In the ever-expanding list of companies under its umbrella is a company Google purchased called DeepMind, a UK-based AI company. As part of DeepMind, a health section was incorporated into the Google Health initiative with a view to bring AI to health diagnosis.

Everyone here should be aware of the breast cancer screening program as part of a government initiative started way back in Hazel Hawke’s days. The program has saved countless lives and extended many many more.

The difficult thing with breast cancer screening though is in the diagnosis. The radiologists are specialists in the field of breast cancer screening but even experts need some help sometimes. This is where Google, DeepMind and AI come in.

As a quick background, computer aided detection (CAD) has been around for a long time in radiology for specific indications such as lung nodule analysis and CT colonoscopy polyp detection. CAD though failed to meet real world expectations without any major significant improvements in performance (although some radiologists I know love it).

CAD has been used for mammography in the past with mixed results. AI though takes it another step forward with Google using their machine learning tools to create models for AI detection — something we saw in its infancy at Google I/O in 2017. Google and the researchers then applied the AI models to nearly 30,000 patients in a blind study (the results were already known, but not to the AI systems). The data sets were also NOT used to train the AI system and thus we totally unknown to the system.

Comparing the positive results from the AI to those patients who ended up having biopsy-confirmed breast cancer the AI demonstrated a “statistically significant” improvement in “absolute specificity” of 1.2% (UK – double read), and 5.7% (USA – single read) and an improvement in absolute sensitivity of 2.7% (UK) and 9.4% (USA). For reference, sensitivity is the ability to correctly identify lesions and specificity is how accurate it is at identifying those without lesions.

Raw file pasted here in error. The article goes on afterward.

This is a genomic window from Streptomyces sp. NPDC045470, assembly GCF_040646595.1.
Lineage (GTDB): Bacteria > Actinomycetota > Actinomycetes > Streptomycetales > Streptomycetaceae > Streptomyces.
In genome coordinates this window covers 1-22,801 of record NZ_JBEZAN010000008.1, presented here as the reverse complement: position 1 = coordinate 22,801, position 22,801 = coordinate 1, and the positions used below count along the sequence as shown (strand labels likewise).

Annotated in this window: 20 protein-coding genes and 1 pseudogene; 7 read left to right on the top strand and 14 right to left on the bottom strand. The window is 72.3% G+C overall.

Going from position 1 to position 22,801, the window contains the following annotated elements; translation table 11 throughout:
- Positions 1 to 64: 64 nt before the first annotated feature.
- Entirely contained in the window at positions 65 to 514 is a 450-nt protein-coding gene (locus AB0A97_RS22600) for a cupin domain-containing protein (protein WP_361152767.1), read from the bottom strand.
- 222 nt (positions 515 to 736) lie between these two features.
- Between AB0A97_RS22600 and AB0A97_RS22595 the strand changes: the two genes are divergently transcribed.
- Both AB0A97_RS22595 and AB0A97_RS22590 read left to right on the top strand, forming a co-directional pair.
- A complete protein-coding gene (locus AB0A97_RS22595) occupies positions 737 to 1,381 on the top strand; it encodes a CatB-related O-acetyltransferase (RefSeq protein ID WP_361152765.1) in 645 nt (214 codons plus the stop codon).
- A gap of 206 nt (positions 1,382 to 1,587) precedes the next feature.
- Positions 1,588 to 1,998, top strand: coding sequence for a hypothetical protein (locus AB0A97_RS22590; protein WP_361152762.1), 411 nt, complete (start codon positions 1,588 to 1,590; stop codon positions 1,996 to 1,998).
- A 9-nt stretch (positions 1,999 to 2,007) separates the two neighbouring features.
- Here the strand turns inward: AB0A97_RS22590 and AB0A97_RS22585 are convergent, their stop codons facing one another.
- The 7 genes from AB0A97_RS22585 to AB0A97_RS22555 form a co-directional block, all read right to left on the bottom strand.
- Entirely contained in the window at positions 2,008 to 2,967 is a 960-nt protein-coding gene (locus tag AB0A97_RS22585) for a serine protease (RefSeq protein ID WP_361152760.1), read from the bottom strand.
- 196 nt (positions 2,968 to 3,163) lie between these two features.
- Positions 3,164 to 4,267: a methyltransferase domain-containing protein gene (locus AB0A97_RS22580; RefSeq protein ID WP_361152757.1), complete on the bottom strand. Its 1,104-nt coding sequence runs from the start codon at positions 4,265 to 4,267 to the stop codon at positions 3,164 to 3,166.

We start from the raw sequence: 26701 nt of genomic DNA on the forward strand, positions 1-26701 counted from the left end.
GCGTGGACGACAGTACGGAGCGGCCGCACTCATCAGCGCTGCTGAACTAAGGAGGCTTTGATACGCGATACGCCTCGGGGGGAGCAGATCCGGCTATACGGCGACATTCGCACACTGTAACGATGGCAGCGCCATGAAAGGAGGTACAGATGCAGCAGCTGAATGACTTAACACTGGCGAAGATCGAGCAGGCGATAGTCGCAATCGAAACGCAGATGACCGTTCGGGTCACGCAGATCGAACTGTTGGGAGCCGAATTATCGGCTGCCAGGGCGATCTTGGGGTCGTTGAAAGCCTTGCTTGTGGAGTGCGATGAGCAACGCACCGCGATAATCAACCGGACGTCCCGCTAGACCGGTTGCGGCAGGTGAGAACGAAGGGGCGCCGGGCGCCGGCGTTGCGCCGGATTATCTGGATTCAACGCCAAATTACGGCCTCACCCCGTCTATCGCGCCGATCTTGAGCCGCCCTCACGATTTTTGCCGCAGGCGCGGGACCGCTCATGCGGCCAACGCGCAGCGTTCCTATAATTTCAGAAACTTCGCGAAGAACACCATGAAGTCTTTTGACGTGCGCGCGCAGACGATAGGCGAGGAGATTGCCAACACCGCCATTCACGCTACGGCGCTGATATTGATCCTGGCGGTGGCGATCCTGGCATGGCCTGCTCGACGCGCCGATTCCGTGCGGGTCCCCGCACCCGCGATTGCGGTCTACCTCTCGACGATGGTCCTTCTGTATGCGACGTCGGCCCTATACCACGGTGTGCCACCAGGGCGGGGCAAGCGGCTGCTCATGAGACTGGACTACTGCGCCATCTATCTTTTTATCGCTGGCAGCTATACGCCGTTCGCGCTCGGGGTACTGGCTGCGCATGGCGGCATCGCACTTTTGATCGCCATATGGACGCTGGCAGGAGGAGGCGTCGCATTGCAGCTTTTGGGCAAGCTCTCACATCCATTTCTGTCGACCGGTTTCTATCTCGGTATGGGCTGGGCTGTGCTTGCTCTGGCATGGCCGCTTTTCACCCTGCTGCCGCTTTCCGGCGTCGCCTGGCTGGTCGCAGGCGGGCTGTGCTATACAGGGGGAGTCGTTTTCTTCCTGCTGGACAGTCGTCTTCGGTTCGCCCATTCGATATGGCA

This means that it has a reduction in both false positives and false negatives. The difference between the two results could be due to the single read versus the double read, plus the USA data set was a lot smaller with a massive 22% of that dataset having biopsy proven breast cancer.

There are many possible applications for this technology in the real world of breast cancer screening, with helping out the radiologist’s workload being one — a computer double reading would also help their accuracy most likely. The researchers state in their discussion that their AI system out performs radiologists with a better result in specificity at the first reader. Of significance, the standard of care in the UK and Europe is for double reading and the AI system did not outperform this benchmark of double reading.

Considering AI systems get better the more cases they see and the more they are used, this is a very significant outcome for Google, DeepMind and the researchers. Continued research and prospective clinical studies will be required before it gets any form of regulatory approval but it is a great step in the right directions.

With breast cancer being the second leading cause of cancer-related death in Australia, this is a very relevant tool to help diagnose a disease that will most likely affect someone we know and love in our lifetime. In the meantime – and even once it arrives – all women between the ages of 50 and 74 are eligible for a free mammogram every two years. If you or anyone you know has any concerns though please see your doctor straight away.

Source: Mayer Mckinney.
Via: Google Blog.